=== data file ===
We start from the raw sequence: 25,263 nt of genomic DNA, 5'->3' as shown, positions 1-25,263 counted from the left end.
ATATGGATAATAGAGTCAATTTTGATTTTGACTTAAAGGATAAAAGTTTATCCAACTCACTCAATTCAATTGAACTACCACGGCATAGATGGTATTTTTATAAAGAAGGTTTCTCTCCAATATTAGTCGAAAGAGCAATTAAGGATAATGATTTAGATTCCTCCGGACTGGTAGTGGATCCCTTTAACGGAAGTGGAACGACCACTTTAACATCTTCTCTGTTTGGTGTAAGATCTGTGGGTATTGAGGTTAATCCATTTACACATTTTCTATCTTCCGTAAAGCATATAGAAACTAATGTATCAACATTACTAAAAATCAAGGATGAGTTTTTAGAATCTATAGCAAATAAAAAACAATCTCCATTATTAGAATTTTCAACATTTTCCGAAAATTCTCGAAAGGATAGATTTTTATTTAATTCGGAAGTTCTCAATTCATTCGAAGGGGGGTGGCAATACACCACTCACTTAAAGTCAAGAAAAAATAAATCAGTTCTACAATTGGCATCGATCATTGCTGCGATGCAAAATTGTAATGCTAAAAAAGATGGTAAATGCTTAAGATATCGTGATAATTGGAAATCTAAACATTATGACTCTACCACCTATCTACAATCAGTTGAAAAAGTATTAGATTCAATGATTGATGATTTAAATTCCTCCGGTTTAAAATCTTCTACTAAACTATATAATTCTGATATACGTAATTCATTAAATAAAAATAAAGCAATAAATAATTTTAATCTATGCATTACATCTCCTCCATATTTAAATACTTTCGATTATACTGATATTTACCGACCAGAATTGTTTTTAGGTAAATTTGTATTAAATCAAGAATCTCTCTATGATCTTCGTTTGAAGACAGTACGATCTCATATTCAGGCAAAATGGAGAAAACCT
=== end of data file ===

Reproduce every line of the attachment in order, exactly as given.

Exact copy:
We start from the raw sequence: 25,263 nt of genomic DNA, 5'->3' as shown, positions 1-25,263 counted from the left end.
ATATGGATAATAGAGTCAATTTTGATTTTGACTTAAAGGATAAAAGTTTATCCAACTCACTCAATTCAATTGAACTACCACGGCATAGATGGTATTTTTATAAAGAAGGTTTCTCTCCAATATTAGTCGAAAGAGCAATTAAGGATAATGATTTAGATTCCTCCGGACTGGTAGTGGATCCCTTTAACGGAAGTGGAACGACCACTTTAACATCTTCTCTGTTTGGTGTAAGATCTGTGGGTATTGAGGTTAATCCATTTACACATTTTCTATCTTCCGTAAAGCATATAGAAACTAATGTATCAACATTACTAAAAATCAAGGATGAGTTTTTAGAATCTATAGCAAATAAAAAACAATCTCCATTATTAGAATTTTCAACATTTTCCGAAAATTCTCGAAAGGATAGATTTTTATTTAATTCGGAAGTTCTCAATTCATTCGAAGGGGGGTGGCAATACACCACTCACTTAAAGTCAAGAAAAAATAAATCAGTTCTACAATTGGCATCGATCATTGCTGCGATGCAAAATTGTAATGCTAAAAAAGATGGTAAATGCTTAAGATATCGTGATAATTGGAAATCTAAACATTATGACTCTACCACCTATCTACAATCAGTTGAAAAAGTATTAGATTCAATGATTGATGATTTAAATTCCTCCGGTTTAAAATCTTCTACTAAACTATATAATTCTGATATACGTAATTCATTAAATAAAAATAAAGCAATAAATAATTTTAATCTATGCATTACATCTCCTCCATATTTAAATACTTTCGATTATACTGATATTTACCGACCAGAATTGTTTTTAGGTAAATTTGTATTAAATCAAGAATCTCTCTATGATCTTCGTTTGAAGACAGTACGATCTCATATTCAGGCAAAATGGAGAAAACCT